Poison ivy, poison oak, and poison sumac commonly cause skin rashes in children during the spring, summer, and fall seasons. An allergic reaction to the oil in these plants produces the rash. The rash occurs from several hours to three days after contact with the plant and begins in the form of blisters, accompanied by severe itching.
Contrary to popular belief, it is not the fluid in the blisters that causes the rash to spread. This spreading occurs when small amounts of oil remain under the child’s fingernails, on her clothing, or on a pet’s hair that then comes in contact with other parts of her body. The rash will not be spread to another person unless the oil that remains also comes in contact with that person’s skin.
Poison ivy grows as a three- leafed green weed with a red stem at the center. It grows in vinelike form in all parts of the country except the Southwest. Poison sumac is a shrub, not a vine, and has seven to thirteen leaves arranged in pairs along a central stem. Not nearly as abundant as poison ivy, it grows primarily in the swampy areas of the Mississippi River region. Poison oak grows as a shrub, and it is seen primarily on the West Coast. All three plants produce similar skin reactions. These skin reactions are forms of contact dermatitis.
Treating reactions to poison ivy—the most frequent of these forms of contact dermatitis—is a straightforward matter.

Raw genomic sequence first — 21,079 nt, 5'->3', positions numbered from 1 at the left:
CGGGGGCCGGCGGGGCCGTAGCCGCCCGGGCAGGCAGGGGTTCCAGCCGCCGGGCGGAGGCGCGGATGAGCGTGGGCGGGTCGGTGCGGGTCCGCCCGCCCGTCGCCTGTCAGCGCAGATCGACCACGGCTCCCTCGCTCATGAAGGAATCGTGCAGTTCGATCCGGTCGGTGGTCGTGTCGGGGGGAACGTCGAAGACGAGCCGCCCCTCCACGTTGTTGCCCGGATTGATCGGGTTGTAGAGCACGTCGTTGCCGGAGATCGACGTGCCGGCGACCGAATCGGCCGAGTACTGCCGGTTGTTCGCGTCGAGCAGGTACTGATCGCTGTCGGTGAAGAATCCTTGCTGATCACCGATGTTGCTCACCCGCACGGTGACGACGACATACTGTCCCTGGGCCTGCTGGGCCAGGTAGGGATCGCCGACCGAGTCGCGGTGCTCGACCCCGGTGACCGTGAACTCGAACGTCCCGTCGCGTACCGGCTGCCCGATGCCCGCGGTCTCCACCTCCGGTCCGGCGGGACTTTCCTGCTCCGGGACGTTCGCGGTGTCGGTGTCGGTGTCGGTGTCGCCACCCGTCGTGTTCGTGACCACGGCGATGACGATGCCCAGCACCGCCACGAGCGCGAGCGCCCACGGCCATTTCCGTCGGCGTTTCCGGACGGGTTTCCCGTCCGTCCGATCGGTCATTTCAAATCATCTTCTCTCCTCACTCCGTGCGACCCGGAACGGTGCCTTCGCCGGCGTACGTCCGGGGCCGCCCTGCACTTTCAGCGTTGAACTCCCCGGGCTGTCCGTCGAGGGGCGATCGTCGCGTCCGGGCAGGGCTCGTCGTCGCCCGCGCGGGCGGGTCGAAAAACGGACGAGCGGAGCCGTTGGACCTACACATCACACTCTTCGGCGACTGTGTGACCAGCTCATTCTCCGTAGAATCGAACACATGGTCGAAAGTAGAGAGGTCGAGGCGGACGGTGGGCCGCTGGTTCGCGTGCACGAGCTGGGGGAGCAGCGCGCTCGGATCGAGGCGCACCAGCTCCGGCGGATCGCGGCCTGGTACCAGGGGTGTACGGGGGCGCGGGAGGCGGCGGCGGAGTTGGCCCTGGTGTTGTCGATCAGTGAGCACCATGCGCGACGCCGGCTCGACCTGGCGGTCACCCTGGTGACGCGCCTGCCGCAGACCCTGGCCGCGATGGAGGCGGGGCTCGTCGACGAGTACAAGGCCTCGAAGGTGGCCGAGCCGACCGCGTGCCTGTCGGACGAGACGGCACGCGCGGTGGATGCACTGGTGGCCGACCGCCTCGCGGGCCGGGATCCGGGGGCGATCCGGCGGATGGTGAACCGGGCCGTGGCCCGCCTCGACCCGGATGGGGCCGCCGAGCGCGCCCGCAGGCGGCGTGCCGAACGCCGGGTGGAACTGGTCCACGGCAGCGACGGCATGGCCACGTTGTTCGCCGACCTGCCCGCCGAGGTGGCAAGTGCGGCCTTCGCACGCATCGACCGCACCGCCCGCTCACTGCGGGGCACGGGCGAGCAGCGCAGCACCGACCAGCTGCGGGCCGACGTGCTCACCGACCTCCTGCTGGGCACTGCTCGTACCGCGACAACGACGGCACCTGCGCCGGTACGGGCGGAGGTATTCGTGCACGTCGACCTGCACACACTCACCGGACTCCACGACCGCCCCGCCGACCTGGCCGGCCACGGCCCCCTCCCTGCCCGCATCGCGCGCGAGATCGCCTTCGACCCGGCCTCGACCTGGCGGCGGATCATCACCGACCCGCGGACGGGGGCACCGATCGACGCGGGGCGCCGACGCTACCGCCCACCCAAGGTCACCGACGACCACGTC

Prevention is the best approach. Know what the plant looks like and teach your children to avoid it.
If there is contact, wash all clothes and shoes in soap and water. Also, wash the area of the skin that was exposed with soap and water for at least ten minutes after the plant or the oil has been touched.
If the eruption is mild, apply calamine lotion three or four times a day to cut down on the itching. Avoid those preparations containing anesthetics or antihistamines, as often they can cause allergic eruptions themselves.
Apply topical 1 percent hydrocortisone cream to decrease the inflammation.
If the rash is severe, on the face, or on extensive parts of the body, the pediatrician may need to place your child on oral steroids. These will need to be given for about six to ten days, often with the dose tapering in a specific schedule determined by your pediatrician. This treatment should be reserved for the most severe cases.
Call the pediatrician if you notice any of the following:
Severe eruption not responsive to the previously described home methods
Any evidence of infection, such as blisters, redness, or oozing
Any new eruption or rash
Severe poison ivy on the face